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Socio-ecological framework

Compared to their heterosexual counterparts, queer individuals have higher rates of adverse outcomes, inclusive of psychological stressors, homelessness, and barriers to healthcare (Ecker, et al.; MacApagal, et al.; Mongelli, et al.; Zhao, et al.). Given these concerns, organizations such as Centers for Disease Control and Prevention, and the American Heart Association have led calls to further address health in queer individuals (CDC; Caceres, et al.).

The socioecological framework is used in public health research and action to: first, highlight the levels of influence that may affect the incidence and prevention of adverse health outcomes; and second, help to visualize the interconnectivity of the various levels. Further, the socioecological framework helps to identify areas of need that have yet to be attended to by prevention efforts. For queer individuals, factors that facilitate or hinder physical activity are not just relegated to disclosed identity markers such as sexual orientation and gender identity. Rather, factors across the socioecological framework play important roles. This includes: intrapersonal trauma (Ross, et al.; Schnarrs, et al.); interpersonal discrimination (Aparicio-Garcia, et al.); feelings of perceived safety within their neighborhoods; and legislation and cultural norms. As a result, research related to physical activity in queer individuals should examine the influence of these multiple levels of influence (Caceres, et al.).


Our official bios are written below, but the best way to get to know us is to stop by any of our events, or send an email out to set up a time to chat.

Zachary Yukio Kerr, PhD, MPH (he/him/his/ no pronoun preference)

Dr. Kerr is the director of I-WERQ. Dr. Kerr is an Associate Professor in the Department of Exercise and Sport Science at the University of North Carolina, and serves as Core Faculty with the UNC Injury Prevention Research Center.  Dr. Kerr completed an undergraduate degree in Communication and Spanish at the University of Washington (Seattle, WA) in 2004, and earned two Master’s degrees at The Ohio State University (Columbus, OH) in Journalism and Communication (2006) and Epidemiology (2010). Dr. Kerr obtained a doctoral degree in Epidemiology at the University of North Carolina at Chapel Hill in 2014, and previously served as the Director of the National Collegiate Athletic Association Injury Surveillance Program.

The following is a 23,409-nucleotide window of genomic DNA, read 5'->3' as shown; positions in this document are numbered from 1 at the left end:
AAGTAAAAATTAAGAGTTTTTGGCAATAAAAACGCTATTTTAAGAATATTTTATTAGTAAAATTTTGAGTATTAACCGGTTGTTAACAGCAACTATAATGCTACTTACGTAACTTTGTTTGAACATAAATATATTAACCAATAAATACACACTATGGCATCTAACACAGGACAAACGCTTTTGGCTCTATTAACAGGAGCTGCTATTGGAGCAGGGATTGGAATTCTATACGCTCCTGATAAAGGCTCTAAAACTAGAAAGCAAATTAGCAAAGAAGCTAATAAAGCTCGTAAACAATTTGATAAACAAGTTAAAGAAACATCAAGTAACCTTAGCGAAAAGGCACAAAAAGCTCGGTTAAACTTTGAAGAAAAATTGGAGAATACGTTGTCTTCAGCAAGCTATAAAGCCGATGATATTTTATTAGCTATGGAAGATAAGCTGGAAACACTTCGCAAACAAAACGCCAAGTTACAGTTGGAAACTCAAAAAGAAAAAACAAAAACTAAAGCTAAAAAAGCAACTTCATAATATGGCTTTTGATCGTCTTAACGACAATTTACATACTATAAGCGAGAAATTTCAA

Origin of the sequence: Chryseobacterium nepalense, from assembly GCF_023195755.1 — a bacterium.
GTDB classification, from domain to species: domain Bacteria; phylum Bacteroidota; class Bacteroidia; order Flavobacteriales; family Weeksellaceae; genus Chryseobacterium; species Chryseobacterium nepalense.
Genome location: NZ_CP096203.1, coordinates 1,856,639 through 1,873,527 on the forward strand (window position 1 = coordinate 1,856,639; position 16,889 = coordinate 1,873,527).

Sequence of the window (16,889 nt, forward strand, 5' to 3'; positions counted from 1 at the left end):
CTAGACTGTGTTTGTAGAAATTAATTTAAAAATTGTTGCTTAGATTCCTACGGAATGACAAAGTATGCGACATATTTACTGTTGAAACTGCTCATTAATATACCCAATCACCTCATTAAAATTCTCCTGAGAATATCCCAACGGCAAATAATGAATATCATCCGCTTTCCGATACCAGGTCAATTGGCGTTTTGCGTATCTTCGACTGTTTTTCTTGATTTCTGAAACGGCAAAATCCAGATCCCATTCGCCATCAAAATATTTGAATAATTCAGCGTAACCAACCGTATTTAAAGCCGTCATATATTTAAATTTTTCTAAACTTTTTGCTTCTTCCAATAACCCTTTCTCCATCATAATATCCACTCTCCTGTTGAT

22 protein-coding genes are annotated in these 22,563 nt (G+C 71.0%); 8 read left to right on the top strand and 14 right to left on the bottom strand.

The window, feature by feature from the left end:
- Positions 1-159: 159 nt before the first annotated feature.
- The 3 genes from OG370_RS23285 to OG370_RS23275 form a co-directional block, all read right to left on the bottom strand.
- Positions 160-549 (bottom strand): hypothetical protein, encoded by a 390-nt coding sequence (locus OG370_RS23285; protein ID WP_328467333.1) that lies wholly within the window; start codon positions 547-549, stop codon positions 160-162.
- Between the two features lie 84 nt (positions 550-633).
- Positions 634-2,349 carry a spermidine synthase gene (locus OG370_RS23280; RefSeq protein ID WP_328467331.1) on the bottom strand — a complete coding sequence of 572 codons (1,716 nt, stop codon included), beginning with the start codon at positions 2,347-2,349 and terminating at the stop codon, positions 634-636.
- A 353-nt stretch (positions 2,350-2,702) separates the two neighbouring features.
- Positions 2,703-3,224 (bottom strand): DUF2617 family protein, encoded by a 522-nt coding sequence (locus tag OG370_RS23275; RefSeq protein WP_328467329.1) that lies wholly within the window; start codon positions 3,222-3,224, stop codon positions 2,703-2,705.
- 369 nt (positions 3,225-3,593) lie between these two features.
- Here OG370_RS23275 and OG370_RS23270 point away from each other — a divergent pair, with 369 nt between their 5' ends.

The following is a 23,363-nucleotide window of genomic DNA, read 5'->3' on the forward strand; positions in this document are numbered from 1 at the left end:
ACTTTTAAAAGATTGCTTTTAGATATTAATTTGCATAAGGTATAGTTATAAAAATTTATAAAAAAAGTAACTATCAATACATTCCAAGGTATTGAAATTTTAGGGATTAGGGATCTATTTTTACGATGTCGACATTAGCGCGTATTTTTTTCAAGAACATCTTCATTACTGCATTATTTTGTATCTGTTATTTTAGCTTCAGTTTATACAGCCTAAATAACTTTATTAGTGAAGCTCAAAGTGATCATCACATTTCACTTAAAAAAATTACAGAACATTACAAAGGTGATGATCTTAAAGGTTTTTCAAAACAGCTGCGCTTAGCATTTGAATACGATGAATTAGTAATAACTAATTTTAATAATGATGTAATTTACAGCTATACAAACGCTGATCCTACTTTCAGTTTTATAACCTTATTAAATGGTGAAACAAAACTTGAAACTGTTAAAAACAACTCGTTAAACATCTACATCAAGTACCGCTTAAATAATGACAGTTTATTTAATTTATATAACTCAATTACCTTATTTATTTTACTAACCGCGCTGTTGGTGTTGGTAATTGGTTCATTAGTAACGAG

Dr. Kerr treats epidemiology as a toolbox of skills and has applied it to the field of social epidemiology, which the NIH defines as the “branch of epidemiology that focuses particularly on the effects of social-structural factors on states of health. Social epidemiology assumes that the distribution of advantages and disadvantages in a society reflects the distribution of health and disease.” Dr. Kerr’s research focuses on the multiple levels of influence that affect the incidence, identification, and management of adverse outcomes. Although recent research has focused primarily on concussion and exertional heat stroke, other research encompasses policy and organizational factors inclusive of occupational stress, coping strategies, and burnout. Dr. Kerr has also engaged in research and frontline prevention work with queer populations, including examining HIV/STD risk in men who have sex with men, burnout in HIV prevention staff, and coping strategies for individuals “coming out” as queer or HIV+. Dr. Kerr’s current work continues their focus on the multiple levels of influence in the exercise and sport science discipline by incorporating a queer theory lens to focus on populations and topics that are stigmatized and marginalized.

Dr. Kerr’s collaborations with numerous experts across multiple disciplines have resulted in the publication of over 250 research articles. In 2018, Dr. Kerr was the recipient of the New Investigator Award, awarded by the American College of Sports Medicine. In 2023, Dr. Kerr was the recipient of the EXSS Excellence in Undergraduate Teaching Award. Dr. Kerr is highly interested in work related to Diversity, Equity, and Inclusivity (DEI+), and currently serves on the College of Arts and Sciences DEI Strategic Plan Committee, the Classrooms Modernization Advisory Group (CMAG), and the Carolina Male Empowerment Network (MEN) advisory board. Dr. Kerr is also a Carolina Covenant mentor.

Jake Diana, MA (he/him/his)

Jake Diana is a second-year doctoral student in the Human Movement Science Curriculum. He received an honors undergraduate degree from the University of Delaware in Exercise Science (Newark, DE) in 2018. He then completed his master’s studies at the University of North Carolina at Chapel Hill in Exercise & Sport Science (conc. Exercise Physiology). Jake has led the establishment of the ACSM Exercise is Science On Campus initiative at UNC-CH as a Master’s student and continues to oversee its development as a member of HMSC. Jake maintains a vested interest in the development and future of his fellow students with his service as Co-Chair of the HMSC Culture Committee and his recent election to Director of Health and Wellness for the Graduate and Professional Student Government (GPSG). He also mentors 7 undergraduate students in their exercise science studies. His research interests involve direct study on advocacy for the health of the LGBTQ+ community. Specifically, he plans to focus his doctoral studies on the cardiovascular health disparities and the potential disruptions to physical activity and sedentary behavior patterns experienced by the queer community.